Re: secure client-side platform

From: Keith Oxenrider (
Date: 09/01/05

  • Next message: Mark Senior: "RE: Re: secure client-side platform"
    Date: Thu, 01 Sep 2005 16:41:42 -0400
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    Something I have discussed with a friend but not explored wrt technical
    feasiblity is a micro kernel residing in the system bios that emulates the
    hardware it is residing on. I believe under those circumstances it would
    be impossible to prove you had a secure system without having an external
    way of verifying the bios instructions. This idea came to me when I read
    about some bios chip that had 8 MB of memory; plenty to fit a micro Linux
    kernel with room to spare.

    Keith Oxenrider, CISSP

    At 03:24 AM 9/1/2005 +0000, wrote:

    >#1, we are talking about how to do critical secret communication in a secure
    >way, right? so forget about those putting win9x 24/7 on DSL ... let them
    >continue contributing to the spam and zombie business ;-)
    >imagine i'm going to access an e-gold acocunt of $1M ...
    > first i unplug the network cable and remove harddrive;
    > then boot with a clean livecd;
    > later start firewall and then plug the network cable;
    > run "mozilla-firefox about:blank";
    > directly go to HTTPS-secured website;
    > once done, reboot.
    >i cannot figure out what could go wrong in the above process ...
    >clean read-only OS is a solution against "once owned, stay owned" (trojan
    >stays in system until next format)
    >it does not solve the problem of the vulnerabilities in client software like
    >mozilla (as joxean and keith suggested)
    >if we only have encryption-secured connection to trusted server,
    >assuming enemy do not have control over the trusted server itself,
    >our computer can only be compromised if:
    > * enemy have total control over the communication channel
    > between us and the trusted server
    > * AND
    > - there is a vulnerability in the certificate/publickey
    > verification process of client software like mozilla
    > - OR the mathematic foundation of publickey-privatekey
    > sign/encrypt trick got a problem.
    > - OR we clicked YES in the
    > certificate-is-invalid-continue-or-not dialog
    > * AND
    > enemy got vulnerability to exploit after going thru the
    > certificate verification process taken in our side.
    >chances are rare, hum? the very last sentence of my trooseid article is:
    >Never touch any not-encryption-secured connection during a
    >secret-communication op.
    >you read it, right?
    >Q: can you really trust Google?
    >A: it's really up to you which server you choose to store and transfer
    >encrypted secrets. in my view, the Gmail service of google is just a good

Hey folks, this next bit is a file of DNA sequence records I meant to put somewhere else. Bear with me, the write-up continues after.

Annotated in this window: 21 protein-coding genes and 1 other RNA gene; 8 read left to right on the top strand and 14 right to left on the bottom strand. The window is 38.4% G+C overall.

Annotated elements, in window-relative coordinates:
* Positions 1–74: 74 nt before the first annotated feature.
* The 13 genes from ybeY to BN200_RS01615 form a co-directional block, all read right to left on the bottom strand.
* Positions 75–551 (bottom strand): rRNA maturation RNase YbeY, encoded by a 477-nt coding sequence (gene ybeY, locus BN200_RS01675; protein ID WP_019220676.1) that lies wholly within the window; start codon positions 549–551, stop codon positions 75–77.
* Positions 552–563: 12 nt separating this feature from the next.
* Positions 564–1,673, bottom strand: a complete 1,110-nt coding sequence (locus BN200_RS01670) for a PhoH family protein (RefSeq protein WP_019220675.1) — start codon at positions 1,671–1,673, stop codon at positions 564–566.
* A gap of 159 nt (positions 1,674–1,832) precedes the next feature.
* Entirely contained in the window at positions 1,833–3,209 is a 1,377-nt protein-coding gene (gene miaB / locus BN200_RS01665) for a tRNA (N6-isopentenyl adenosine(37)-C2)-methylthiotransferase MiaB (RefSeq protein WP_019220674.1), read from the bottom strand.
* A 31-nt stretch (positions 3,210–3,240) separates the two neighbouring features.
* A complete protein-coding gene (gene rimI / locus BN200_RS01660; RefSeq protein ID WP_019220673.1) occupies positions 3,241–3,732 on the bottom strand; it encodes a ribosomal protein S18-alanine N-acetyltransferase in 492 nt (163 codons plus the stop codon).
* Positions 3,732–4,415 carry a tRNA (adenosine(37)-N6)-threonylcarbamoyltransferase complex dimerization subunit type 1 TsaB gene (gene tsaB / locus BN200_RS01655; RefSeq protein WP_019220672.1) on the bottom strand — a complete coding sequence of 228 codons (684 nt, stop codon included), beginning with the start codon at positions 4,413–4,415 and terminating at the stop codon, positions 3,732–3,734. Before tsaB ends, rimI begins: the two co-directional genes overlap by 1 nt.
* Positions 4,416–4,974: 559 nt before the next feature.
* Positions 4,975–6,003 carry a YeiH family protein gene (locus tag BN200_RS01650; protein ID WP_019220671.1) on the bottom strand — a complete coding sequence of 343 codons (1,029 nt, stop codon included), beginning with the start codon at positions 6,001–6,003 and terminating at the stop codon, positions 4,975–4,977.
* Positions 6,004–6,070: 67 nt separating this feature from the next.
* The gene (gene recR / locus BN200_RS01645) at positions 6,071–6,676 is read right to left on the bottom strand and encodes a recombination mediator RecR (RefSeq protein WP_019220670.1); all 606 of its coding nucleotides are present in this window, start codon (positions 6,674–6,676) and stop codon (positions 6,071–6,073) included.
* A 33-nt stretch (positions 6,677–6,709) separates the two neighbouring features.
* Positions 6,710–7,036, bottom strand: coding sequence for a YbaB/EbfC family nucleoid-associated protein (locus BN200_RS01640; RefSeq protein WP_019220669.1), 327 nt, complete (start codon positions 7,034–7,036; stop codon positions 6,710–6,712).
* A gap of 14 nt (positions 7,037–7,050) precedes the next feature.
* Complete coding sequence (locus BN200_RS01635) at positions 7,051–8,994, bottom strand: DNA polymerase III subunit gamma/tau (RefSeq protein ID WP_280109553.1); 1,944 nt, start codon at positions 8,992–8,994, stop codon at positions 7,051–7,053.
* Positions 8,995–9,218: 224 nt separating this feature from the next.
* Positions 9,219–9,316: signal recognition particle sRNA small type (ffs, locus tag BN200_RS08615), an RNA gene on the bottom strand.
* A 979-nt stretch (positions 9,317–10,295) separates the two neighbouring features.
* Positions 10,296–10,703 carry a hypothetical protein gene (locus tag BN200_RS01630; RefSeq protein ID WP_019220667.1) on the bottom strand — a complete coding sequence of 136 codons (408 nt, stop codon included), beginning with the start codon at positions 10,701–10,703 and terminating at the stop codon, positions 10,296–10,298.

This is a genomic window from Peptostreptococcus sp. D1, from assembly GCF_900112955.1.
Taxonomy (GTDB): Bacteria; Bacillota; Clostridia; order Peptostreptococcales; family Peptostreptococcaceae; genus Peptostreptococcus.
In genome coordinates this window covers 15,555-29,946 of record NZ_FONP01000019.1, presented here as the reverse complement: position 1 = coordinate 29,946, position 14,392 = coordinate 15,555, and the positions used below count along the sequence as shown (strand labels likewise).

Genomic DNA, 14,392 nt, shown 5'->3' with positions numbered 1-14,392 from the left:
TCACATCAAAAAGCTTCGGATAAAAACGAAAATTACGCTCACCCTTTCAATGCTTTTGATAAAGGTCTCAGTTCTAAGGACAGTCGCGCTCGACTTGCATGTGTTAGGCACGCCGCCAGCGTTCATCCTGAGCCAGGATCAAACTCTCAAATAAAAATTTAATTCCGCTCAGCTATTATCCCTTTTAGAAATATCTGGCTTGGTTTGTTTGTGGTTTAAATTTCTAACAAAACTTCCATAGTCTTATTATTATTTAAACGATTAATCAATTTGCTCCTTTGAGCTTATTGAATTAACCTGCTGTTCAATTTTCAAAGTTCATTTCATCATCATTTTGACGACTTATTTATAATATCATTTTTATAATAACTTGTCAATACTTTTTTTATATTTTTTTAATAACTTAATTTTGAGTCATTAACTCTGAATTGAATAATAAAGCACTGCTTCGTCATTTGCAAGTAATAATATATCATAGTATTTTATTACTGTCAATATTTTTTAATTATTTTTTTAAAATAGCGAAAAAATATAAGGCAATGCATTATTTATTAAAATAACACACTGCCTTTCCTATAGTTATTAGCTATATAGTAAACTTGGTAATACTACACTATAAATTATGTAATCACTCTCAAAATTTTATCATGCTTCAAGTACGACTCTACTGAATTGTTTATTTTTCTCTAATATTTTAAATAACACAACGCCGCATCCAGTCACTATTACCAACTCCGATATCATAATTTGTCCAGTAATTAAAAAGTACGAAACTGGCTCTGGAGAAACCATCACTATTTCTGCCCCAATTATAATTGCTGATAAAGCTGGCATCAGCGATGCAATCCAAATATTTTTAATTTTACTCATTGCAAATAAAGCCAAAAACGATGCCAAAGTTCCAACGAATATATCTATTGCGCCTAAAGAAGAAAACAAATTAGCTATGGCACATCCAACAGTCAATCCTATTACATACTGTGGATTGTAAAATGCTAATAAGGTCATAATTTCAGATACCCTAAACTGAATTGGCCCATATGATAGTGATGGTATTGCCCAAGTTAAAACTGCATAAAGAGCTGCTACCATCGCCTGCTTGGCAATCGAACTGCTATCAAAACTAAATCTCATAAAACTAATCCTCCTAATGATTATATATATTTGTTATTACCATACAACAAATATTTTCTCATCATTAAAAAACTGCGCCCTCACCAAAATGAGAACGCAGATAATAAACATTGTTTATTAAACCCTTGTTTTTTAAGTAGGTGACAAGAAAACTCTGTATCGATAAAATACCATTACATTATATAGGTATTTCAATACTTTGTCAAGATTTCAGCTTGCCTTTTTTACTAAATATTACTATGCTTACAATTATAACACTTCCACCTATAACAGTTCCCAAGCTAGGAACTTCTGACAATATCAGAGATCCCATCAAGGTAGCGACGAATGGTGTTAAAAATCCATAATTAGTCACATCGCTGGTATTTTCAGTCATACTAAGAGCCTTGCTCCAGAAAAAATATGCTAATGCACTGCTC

>example here ... you got service better than google's gmail, of course go
    >ahead ... )
    >honestly, i have not used the tools mentioned in the "why not ... " part
    >below. it gonna take some time to evaluate those solutions by myself.
    >"you got a problem"
    >*** 1 ***
    > Joxean Koret <>
    > [+] I think this is a bad idea. What about client software vulnerabilities?
    >You can have a system that were secure but
    >currently it's not.
    > [+] Various applications, such as web browsers, mail clients, etc...
    > needs to
    >be constantly updated to fix the newest
    >*** 2 ***
    > "Keith Oxenrider" <>
    > [+] I am sure you will be hearing this from many others, but basically it is
    >impossible to secure client side computing if
    >the client every goes outside of your control (one presumes that if it remains
    >inside your control you have effective
    >controls). Clearly, server side computing is entirely within the control of
    >whomsoever owns (or 0wns) the server, so there
    >is implicit trust when you connect (can you really trust Google to protect
    >your content?).
    > [+] While your recommendations, if used, will obviously increase the
    > baseline
    >security of the average person, you can't
    >guarentee anything. Smart card developers run into many of these issues and
    >they don't have to deal with buggy commodity OSs
    >and browsers. Since the vast majority of users don't even bother to keep
    >their machines patched (people STILL use Win9x
    >connected 24/7 to DSL, btw), offering suggestions on how to make their
    >computer even more difficult to use is unlikely to win
    >any converts.
    > [+] Those of us who are already paranoid and have done their homework know
    >there is no way to ensure on-line security
    >besides never doing anything on-line.
    > [+] Something to keep in mind, a read-only OS is only as good as its patch
    >level when it was written and will decay with
    >time eventually (soon) reaching an insecure state that can easily be
    >"why not ..."
    >*** 1 ***
    > Joxean Koret <>
    >Why not use a system like LTSP (Linux Terminal Server Project) or any other
    >"Think Client" based system?
    >*** 2 ***
    > "Beauford, Jason" <>
    >Tinfoil Hat linux ..silly.
    >*** 3 ***
    > "Gustavo Paredes" <>
    >Do you know secuware?
    >how to have a secure client-side platform for secret communication?
    > ... transferring and storing secret messages, online banking, etc
    >i got some fresh ideas in mind, and would like to share it here:
    >0. watch network with sniffer, so be sure no byte is sent to weird
    >1. read-only operating system(knoppix, etc), so every boot is a fresh start
    >2. get every secret processed in memory and stored as encrypted in remote
    >any suggesion or fresh idea on this topic is welcome
    >this document for ordinary people on the street:
    >bugtraq guys can directly go to the conclusion part:

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